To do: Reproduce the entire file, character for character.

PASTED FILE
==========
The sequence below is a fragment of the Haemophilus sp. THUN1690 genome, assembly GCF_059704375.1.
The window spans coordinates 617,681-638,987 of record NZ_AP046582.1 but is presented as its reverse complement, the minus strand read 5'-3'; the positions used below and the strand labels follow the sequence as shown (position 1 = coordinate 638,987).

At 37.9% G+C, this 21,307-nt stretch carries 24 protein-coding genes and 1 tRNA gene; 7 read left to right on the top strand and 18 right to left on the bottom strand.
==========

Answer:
The sequence below is a fragment of the Haemophilus sp. THUN1690 genome, assembly GCF_059704375.1.
The window spans coordinates 617,681-638,987 of record NZ_AP046582.1 but is presented as its reverse complement, the minus strand read 5'-3'; the positions used below and the strand labels follow the sequence as shown (position 1 = coordinate 638,987).

At 37.9% G+C, this 21,307-nt stretch carries 24 protein-coding genes and 1 tRNA gene; 7 read left to right on the top strand and 18 right to left on the bottom strand.